From Ultra-Marathons To Landing Great Side Gigs: This Week’s Top Leadership Stories

This week’s top stories may help you land better-paying gig work or even inspire you to start training for an ultra-marathon.

This week we learned how to counter a boss’s morally questionable requests, why extreme sports keep the president of Hotwire grounded at work, and where the most lucrative part-time work can be found.


These are the stories you loved in Leadership for the week of September 12:

1. This CEO’s Secret To Work-Life Balance? Ultra-Marathons

“I’m a believer in work/leisure balance,” Hotwire president Henrik Kjellberg told Fast Company this week. “I think life can contain both.” That might sound like a bland remark if you don’t know what Kjellberg means by it on a personal level. The exec frequently travels to remote locales and runs grueling ultra-marathons–habits he says keep him focused and grounded at work.

2. You Don’t Need To Be In Tech To Find High-Paying Part-Time Jobs

Not all part-time work is created equal, according to new data from FlexJobs. Here’s a look at the fields and roles that earn the highest part-time pay–plus a few other key trends in the freelance economy right now.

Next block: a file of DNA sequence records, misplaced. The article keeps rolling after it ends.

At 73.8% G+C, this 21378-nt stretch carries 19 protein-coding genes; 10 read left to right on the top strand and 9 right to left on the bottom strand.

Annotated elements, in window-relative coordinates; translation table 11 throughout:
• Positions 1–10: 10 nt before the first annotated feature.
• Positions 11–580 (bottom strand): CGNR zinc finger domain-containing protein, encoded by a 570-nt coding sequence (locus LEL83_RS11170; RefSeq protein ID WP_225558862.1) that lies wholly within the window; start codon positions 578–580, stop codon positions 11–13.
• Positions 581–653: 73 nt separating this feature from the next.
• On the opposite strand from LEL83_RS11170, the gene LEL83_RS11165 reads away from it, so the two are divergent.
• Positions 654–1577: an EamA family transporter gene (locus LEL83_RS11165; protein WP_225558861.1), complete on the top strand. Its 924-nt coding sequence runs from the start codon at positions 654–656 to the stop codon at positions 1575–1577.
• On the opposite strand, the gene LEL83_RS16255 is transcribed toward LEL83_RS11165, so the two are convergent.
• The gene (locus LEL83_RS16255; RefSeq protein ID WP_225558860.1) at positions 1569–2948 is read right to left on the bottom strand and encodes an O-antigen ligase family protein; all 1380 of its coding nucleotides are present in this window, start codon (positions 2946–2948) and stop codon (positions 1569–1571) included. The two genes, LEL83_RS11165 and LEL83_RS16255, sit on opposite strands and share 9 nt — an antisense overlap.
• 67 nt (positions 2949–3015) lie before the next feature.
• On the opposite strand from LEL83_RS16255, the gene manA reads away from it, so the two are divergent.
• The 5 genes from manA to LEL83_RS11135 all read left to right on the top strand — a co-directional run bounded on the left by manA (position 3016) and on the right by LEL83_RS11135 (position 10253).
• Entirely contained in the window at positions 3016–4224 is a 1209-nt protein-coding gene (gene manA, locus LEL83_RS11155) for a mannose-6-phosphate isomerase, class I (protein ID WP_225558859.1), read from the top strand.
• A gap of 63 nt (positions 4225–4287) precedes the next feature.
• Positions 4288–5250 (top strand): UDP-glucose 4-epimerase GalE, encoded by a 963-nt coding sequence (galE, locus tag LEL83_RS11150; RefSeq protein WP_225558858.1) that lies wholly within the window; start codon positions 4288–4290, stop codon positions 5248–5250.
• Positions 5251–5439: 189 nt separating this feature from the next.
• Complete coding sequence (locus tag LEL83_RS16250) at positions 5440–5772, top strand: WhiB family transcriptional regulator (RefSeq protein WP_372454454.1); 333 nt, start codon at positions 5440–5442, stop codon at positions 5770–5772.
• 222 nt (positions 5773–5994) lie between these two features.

3. Here’s A Guide To Deciphering Your Boss’s Vague Instructions

Is your boss being careless? Is she testing you? Sometimes being given open-ended directives–whatever the reason–is an opportunity to prove why you’re capable and worth trusting. This week we learned how to seize it.

4. Exactly What To Do To Convince Your Boss To Let You Work From Home On Fridays

According to one recent study, up to 80% of employers offer flexible hours but only 44% tell their employees about them. That means you may have a better shot at working from home at the end of the week than you might think. Here’s how to broach the subject with your boss and what to say when you do.

5. 7 Ways To Respond When Your Boss Asks You To Do Something Unethical

First things first, avoid jumping to conclusions. Then assess the situation–the way you respond will depend quite a bit on the context. But according to these experts, you may have more options than you think when it comes to handling morally dubious requests.